Australian pub holds a wet t-shirt contest in honour of The Queen

Only in Australia: Country pub hosts wet t-shirt competition to ‘celebrate the life of Queen Lizzy’ – but not everyone is amused

An Australian pub is holding a wet t-shirt competition to ‘celebrate’ the life of The Queen the night before a national day of mourning. 

The Roebuck Bay Hotel, or The Roey as it’s known by locals, is Broome’s oldest pub and one of the most popular in the town of 14,000 people on Western Australia‘s north coast. 

The venue regularly holds Wednesday night wet t-shirt contests but this week’s has been rebranded in honour of the beloved monarch – leading to a wave of backlash on social media calling it ‘distasteful’.

An Australian pub has rebranded the regular Wednesday night wet t-shirt competition in honour of the Queen (pictured)

An Australian pub has rebranded the regular Wednesday night wet t-shirt competition in honour of the Queen (pictured) 

‘Join us Wednesday night for a special Wet T in Oasis Bar to celebrate the life of Queen Lizzy,’ a Facebook post about the event said. 

‘Enter the Wet-T for your chance to win $750. With DJ Sam T on the decks from 8pm party with late into the night!’

Her Majesty died at Balmoral Castle, aged 96, and Australian Prime Minister Anthony Albanese has called a one-off national public holiday on Thursday following her funeral on Monday. 

The Roey’s event on Wednesday said it expected a ‘few hundred people’ to show up and that while no disrespect was intended it could see how some people might be offended.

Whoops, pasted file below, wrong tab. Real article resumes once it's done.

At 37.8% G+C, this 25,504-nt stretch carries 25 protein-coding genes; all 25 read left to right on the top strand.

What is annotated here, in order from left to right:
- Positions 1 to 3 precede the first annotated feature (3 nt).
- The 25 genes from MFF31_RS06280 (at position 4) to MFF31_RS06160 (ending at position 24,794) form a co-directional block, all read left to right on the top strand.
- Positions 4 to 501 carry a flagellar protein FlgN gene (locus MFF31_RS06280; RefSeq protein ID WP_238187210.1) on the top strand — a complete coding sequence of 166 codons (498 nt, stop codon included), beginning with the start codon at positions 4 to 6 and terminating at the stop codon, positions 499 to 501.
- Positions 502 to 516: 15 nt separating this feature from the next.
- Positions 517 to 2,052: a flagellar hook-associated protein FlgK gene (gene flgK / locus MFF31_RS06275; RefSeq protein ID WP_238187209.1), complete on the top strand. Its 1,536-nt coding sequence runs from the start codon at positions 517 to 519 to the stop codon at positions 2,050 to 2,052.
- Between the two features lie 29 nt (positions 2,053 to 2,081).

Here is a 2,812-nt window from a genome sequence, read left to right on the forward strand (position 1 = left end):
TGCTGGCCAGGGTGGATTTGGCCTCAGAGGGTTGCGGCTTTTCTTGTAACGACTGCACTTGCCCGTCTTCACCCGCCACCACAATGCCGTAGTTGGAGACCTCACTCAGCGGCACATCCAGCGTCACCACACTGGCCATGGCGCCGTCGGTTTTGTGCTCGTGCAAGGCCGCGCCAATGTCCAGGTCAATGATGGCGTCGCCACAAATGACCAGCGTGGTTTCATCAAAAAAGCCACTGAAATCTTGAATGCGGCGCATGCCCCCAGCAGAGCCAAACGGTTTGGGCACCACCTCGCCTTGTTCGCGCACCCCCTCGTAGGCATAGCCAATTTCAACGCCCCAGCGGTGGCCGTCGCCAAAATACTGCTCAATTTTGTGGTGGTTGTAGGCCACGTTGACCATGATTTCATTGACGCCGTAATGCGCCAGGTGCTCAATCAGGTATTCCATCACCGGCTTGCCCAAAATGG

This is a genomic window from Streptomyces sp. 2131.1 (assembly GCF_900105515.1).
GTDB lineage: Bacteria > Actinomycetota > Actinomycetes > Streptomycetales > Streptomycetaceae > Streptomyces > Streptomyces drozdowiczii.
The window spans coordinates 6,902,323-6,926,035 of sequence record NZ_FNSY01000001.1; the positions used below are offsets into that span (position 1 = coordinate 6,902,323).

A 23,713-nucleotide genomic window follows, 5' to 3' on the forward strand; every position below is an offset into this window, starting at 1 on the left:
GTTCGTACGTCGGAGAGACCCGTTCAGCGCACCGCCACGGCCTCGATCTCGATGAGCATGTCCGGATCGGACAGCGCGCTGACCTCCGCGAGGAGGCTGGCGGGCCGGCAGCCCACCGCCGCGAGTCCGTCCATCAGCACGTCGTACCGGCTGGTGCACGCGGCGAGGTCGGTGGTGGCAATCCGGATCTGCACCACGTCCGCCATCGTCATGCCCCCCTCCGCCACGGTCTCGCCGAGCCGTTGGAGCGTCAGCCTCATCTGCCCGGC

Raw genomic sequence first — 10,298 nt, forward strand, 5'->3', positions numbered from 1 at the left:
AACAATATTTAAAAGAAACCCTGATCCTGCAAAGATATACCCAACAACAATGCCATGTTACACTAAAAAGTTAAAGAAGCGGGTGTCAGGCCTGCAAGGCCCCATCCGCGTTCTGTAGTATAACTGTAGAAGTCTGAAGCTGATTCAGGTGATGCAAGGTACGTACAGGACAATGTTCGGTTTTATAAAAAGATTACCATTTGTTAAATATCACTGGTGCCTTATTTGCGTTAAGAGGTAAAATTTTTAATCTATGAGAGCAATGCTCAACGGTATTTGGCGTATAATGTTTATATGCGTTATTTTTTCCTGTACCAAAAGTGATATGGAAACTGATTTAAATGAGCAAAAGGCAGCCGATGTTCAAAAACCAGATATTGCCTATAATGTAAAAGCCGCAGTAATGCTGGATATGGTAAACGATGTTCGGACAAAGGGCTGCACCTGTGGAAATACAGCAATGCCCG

‘That’s a bit of bad taste,’ one person wrote.

‘Very bad taste,’ agreed another.

The pub in Broome is known as 'The Roey'(pictured)  by locals in the 14,000-person strong town

The pub in Broome is known as ‘The Roey'(pictured)  by locals in the 14,000-person strong town

Australia’s national memorial service on Thursday will be held following Mr Albanese’s return from London.

The event will be hosted by television personality Melissa Doyle, with singer Anthony Callea to perform and each of the state premiers and chief ministers, state governors, federal members, senators and opposition leader to attend.

The day was declared a public holiday, leading some business and healthcare lobbyists to complain of short notice and thousands of bookings that would need to be hastily shifted. 

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